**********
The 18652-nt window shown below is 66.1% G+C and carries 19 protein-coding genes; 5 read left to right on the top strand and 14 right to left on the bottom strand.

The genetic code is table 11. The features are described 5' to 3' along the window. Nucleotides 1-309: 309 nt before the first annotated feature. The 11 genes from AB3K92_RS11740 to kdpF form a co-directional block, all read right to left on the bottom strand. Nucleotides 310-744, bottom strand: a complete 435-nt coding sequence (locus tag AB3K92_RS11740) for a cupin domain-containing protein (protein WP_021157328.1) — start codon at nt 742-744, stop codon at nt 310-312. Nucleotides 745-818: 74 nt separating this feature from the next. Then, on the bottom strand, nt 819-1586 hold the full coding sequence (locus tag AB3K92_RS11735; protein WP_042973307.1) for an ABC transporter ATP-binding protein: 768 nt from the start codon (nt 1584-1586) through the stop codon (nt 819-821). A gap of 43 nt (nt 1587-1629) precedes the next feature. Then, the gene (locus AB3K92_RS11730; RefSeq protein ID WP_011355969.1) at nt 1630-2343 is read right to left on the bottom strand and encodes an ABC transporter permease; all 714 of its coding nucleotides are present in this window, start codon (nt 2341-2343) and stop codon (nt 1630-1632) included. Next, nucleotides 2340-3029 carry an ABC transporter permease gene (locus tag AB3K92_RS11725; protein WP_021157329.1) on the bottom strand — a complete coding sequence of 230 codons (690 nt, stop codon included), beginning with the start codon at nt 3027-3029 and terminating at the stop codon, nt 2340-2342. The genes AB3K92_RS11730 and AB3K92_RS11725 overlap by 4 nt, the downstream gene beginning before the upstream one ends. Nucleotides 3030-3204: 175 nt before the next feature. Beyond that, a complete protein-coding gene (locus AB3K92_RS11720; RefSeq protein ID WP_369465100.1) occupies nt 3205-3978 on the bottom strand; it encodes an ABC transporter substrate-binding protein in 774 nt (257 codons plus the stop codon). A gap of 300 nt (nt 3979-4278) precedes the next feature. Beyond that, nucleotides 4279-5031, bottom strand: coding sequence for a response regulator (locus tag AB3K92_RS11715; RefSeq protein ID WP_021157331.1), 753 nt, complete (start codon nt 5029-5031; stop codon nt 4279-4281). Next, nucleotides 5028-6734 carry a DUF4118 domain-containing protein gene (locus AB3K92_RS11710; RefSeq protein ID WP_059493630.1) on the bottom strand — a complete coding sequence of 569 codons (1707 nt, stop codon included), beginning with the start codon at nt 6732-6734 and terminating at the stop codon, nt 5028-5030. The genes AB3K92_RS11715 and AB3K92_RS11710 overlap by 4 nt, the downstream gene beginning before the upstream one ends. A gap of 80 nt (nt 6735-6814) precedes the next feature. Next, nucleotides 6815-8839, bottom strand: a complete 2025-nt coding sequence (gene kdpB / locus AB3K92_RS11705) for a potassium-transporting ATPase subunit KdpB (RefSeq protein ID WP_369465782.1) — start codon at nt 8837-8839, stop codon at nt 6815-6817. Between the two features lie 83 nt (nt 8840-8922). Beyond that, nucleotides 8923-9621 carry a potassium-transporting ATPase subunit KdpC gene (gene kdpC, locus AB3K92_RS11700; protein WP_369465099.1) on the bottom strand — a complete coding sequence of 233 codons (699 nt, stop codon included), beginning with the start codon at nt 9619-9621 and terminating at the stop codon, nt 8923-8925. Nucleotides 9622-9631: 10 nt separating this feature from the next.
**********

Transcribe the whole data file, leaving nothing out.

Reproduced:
The 18652-nt window shown below is 66.1% G+C and carries 19 protein-coding genes; 5 read left to right on the top strand and 14 right to left on the bottom strand.

The genetic code is table 11. The features are described 5' to 3' along the window. Nucleotides 1-309: 309 nt before the first annotated feature. The 11 genes from AB3K92_RS11740 to kdpF form a co-directional block, all read right to left on the bottom strand. Nucleotides 310-744, bottom strand: a complete 435-nt coding sequence (locus tag AB3K92_RS11740) for a cupin domain-containing protein (protein WP_021157328.1) — start codon at nt 742-744, stop codon at nt 310-312. Nucleotides 745-818: 74 nt separating this feature from the next. Then, on the bottom strand, nt 819-1586 hold the full coding sequence (locus tag AB3K92_RS11735; protein WP_042973307.1) for an ABC transporter ATP-binding protein: 768 nt from the start codon (nt 1584-1586) through the stop codon (nt 819-821). A gap of 43 nt (nt 1587-1629) precedes the next feature. Then, the gene (locus AB3K92_RS11730; RefSeq protein ID WP_011355969.1) at nt 1630-2343 is read right to left on the bottom strand and encodes an ABC transporter permease; all 714 of its coding nucleotides are present in this window, start codon (nt 2341-2343) and stop codon (nt 1630-1632) included. Next, nucleotides 2340-3029 carry an ABC transporter permease gene (locus tag AB3K92_RS11725; protein WP_021157329.1) on the bottom strand — a complete coding sequence of 230 codons (690 nt, stop codon included), beginning with the start codon at nt 3027-3029 and terminating at the stop codon, nt 2340-2342. The genes AB3K92_RS11730 and AB3K92_RS11725 overlap by 4 nt, the downstream gene beginning before the upstream one ends. Nucleotides 3030-3204: 175 nt before the next feature. Beyond that, a complete protein-coding gene (locus AB3K92_RS11720; RefSeq protein ID WP_369465100.1) occupies nt 3205-3978 on the bottom strand; it encodes an ABC transporter substrate-binding protein in 774 nt (257 codons plus the stop codon). A gap of 300 nt (nt 3979-4278) precedes the next feature. Beyond that, nucleotides 4279-5031, bottom strand: coding sequence for a response regulator (locus tag AB3K92_RS11715; RefSeq protein ID WP_021157331.1), 753 nt, complete (start codon nt 5029-5031; stop codon nt 4279-4281). Next, nucleotides 5028-6734 carry a DUF4118 domain-containing protein gene (locus AB3K92_RS11710; RefSeq protein ID WP_059493630.1) on the bottom strand — a complete coding sequence of 569 codons (1707 nt, stop codon included), beginning with the start codon at nt 6732-6734 and terminating at the stop codon, nt 5028-5030. The genes AB3K92_RS11715 and AB3K92_RS11710 overlap by 4 nt, the downstream gene beginning before the upstream one ends. A gap of 80 nt (nt 6735-6814) precedes the next feature. Next, nucleotides 6815-8839, bottom strand: a complete 2025-nt coding sequence (gene kdpB / locus AB3K92_RS11705) for a potassium-transporting ATPase subunit KdpB (RefSeq protein ID WP_369465782.1) — start codon at nt 8837-8839, stop codon at nt 6815-6817. Between the two features lie 83 nt (nt 8840-8922). Beyond that, nucleotides 8923-9621 carry a potassium-transporting ATPase subunit KdpC gene (gene kdpC, locus AB3K92_RS11700; protein WP_369465099.1) on the bottom strand — a complete coding sequence of 233 codons (699 nt, stop codon included), beginning with the start codon at nt 9619-9621 and terminating at the stop codon, nt 8923-8925. Nucleotides 9622-9631: 10 nt separating this feature from the next.